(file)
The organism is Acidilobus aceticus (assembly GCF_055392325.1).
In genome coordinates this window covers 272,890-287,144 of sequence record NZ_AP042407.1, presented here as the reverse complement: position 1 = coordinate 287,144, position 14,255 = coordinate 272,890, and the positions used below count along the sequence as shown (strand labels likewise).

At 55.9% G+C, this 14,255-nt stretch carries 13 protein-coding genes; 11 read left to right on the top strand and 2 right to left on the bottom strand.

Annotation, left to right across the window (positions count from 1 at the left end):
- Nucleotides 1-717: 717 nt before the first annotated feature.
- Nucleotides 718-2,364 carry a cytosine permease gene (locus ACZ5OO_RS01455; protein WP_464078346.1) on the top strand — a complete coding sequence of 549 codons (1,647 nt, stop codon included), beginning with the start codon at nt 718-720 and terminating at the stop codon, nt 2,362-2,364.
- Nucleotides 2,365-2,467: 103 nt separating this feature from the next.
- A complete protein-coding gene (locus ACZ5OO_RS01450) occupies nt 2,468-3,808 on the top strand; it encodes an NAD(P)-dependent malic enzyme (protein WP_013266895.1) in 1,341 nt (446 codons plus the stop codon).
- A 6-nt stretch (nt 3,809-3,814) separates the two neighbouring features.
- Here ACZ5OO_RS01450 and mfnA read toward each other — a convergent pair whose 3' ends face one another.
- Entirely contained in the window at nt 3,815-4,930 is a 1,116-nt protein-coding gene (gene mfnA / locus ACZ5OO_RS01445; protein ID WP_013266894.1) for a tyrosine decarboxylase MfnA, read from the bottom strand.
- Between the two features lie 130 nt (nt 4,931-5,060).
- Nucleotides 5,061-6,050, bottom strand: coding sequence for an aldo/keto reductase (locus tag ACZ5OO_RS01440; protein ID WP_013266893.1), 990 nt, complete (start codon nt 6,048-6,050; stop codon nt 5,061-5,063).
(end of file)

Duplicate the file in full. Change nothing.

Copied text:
The organism is Acidilobus aceticus (assembly GCF_055392325.1).
In genome coordinates this window covers 272,890-287,144 of sequence record NZ_AP042407.1, presented here as the reverse complement: position 1 = coordinate 287,144, position 14,255 = coordinate 272,890, and the positions used below count along the sequence as shown (strand labels likewise).

At 55.9% G+C, this 14,255-nt stretch carries 13 protein-coding genes; 11 read left to right on the top strand and 2 right to left on the bottom strand.

Annotation, left to right across the window (positions count from 1 at the left end):
- Nucleotides 1-717: 717 nt before the first annotated feature.
- Nucleotides 718-2,364 carry a cytosine permease gene (locus ACZ5OO_RS01455; protein WP_464078346.1) on the top strand — a complete coding sequence of 549 codons (1,647 nt, stop codon included), beginning with the start codon at nt 718-720 and terminating at the stop codon, nt 2,362-2,364.
- Nucleotides 2,365-2,467: 103 nt separating this feature from the next.
- A complete protein-coding gene (locus ACZ5OO_RS01450) occupies nt 2,468-3,808 on the top strand; it encodes an NAD(P)-dependent malic enzyme (protein WP_013266895.1) in 1,341 nt (446 codons plus the stop codon).
- A 6-nt stretch (nt 3,809-3,814) separates the two neighbouring features.
- Here ACZ5OO_RS01450 and mfnA read toward each other — a convergent pair whose 3' ends face one another.
- Entirely contained in the window at nt 3,815-4,930 is a 1,116-nt protein-coding gene (gene mfnA / locus ACZ5OO_RS01445; protein ID WP_013266894.1) for a tyrosine decarboxylase MfnA, read from the bottom strand.
- Between the two features lie 130 nt (nt 4,931-5,060).
- Nucleotides 5,061-6,050, bottom strand: coding sequence for an aldo/keto reductase (locus tag ACZ5OO_RS01440; protein ID WP_013266893.1), 990 nt, complete (start codon nt 6,048-6,050; stop codon nt 5,061-5,063).